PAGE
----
Read More

FOOD FOREST PLANTS

Other Uses

Carbon Farming Solutions - Industrial Crop: starch (Crops grown for non-food uses. Industrial crops provide resources in three main categories: materials, chemicals, and energy. Traditional materials include lumber and thatch, paper and cardboard, and textiles) [1-1]. Genera to investigate include: Cycas, Dioon, Encephalartos, Macrozamia, Microcycas, and Zamia [1-1]. Nearly all cycads fix low amounts of nitrogen. Ornamental - Landscape Uses: Border, Container, Massing, Seashore, Specimen.

Special Uses

Carbon Farming

References

Cultivation details

Hypothetical Crop  Industrial Crop: Starch  Management: Standard

Climate: warm temperate to tropical. Humidity: arid to humid. Dioecious palmlike shrubs. Several species were important food sources for Australian Aborigines, after extensive processing to remove toxins. The more abundant species have also been recorded as livestock poisons. Most species have at some time gone under the common name of Burrawang. Carbon Farming Solutions - Cultivation: hypothetical. Management: standard (Describes the non-destructive management systems that are used in cultivation) [1-1].

Carbon Farming

  • Hypothetical Crop  These are perennial plants that could potentially be developed for cultivation. Some, such as cycads (for industrial starch), as simply neglected; others, such as buckwheat and soybeans, are annual crops that could potentially be perennialised by crossing and relatives.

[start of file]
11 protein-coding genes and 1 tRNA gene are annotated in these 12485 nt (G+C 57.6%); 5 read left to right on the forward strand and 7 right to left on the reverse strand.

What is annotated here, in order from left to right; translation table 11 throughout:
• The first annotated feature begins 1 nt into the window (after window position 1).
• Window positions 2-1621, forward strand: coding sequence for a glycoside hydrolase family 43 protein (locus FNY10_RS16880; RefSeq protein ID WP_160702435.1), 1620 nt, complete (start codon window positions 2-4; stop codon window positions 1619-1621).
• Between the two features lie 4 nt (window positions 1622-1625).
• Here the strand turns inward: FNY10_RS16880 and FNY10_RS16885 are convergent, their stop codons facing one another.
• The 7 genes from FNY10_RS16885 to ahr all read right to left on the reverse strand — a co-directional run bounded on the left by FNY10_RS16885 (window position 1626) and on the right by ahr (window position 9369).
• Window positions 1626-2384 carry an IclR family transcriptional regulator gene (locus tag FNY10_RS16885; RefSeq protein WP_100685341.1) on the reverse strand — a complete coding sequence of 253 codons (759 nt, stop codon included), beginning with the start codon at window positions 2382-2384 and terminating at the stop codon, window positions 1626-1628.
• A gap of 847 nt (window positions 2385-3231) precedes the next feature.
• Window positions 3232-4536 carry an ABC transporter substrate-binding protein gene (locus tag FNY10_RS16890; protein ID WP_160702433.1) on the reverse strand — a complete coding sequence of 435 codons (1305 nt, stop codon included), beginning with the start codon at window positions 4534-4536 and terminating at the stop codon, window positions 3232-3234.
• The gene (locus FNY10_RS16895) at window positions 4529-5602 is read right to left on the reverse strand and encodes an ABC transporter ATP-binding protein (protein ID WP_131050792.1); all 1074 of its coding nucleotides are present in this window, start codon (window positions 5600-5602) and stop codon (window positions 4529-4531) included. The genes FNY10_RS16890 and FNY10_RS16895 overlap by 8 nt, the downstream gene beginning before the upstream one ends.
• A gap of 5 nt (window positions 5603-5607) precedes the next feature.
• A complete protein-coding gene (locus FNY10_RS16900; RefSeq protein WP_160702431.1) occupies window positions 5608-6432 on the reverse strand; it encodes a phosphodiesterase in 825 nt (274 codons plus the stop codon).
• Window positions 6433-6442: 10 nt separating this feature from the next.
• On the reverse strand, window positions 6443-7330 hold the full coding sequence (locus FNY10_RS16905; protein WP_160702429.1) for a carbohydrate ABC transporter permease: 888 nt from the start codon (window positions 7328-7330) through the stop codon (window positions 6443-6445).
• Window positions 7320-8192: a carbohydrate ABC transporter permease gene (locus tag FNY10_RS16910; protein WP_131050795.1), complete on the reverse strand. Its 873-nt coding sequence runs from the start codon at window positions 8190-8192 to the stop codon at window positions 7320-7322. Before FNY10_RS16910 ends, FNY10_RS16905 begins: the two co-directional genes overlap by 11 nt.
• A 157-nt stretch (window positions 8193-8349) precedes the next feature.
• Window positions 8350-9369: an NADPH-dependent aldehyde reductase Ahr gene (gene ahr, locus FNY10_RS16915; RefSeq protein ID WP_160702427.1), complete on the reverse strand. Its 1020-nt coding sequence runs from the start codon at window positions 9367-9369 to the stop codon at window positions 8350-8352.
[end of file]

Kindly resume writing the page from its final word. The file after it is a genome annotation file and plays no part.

• Industrial Crop: Starch  Materials and chemicals include bioplastics, paper, cardboard, solvents, paints, glues etc. Plants are usually pods, starchy fruits, nuts & seeds, starchy trunks.
  • Management: Standard  Plants grow to their standard height. Harvest fruit, seeds, or other products. Non-Destructive management systems.

References

Temperature Converter

Type a value in the Celsius field to convert the value to Fahrenheit:

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Propagation

Seed - it is easy to germinate from fresh seed, though it might take 2 years to do so[440].

Other Names

If available other names are mentioned here

Burrawang, Macrozamia species, Macrozamia SPP, Burrawang species.

Found In

Countries where the plant has been found are listed here if the information is available

Australia. Southeast Queensland and New South Wales, Northern Territory, Southwest region of Australia.

Weed Potential

Right plant wrong place. We are currently updating this section. Please note that a plant may be invasive in one area but may not in your area so it’s worth checking.

None Known

Conservation Status

IUCN Red List of Threatened Plants Status : This taxon has not yet been assessed

Related Plants
Latin NameCommon NameHabitHeightHardinessGrowthSoilShadeMoistureEdibleMedicinalOther

Growth: S = slow M = medium F = fast. Soil: L = light (sandy) M = medium H = heavy (clay). pH: A = acid N = neutral B = basic (alkaline). Shade: F = full shade S = semi-shade N = no shade. Moisture: D = dry M = Moist We = wet Wa = water.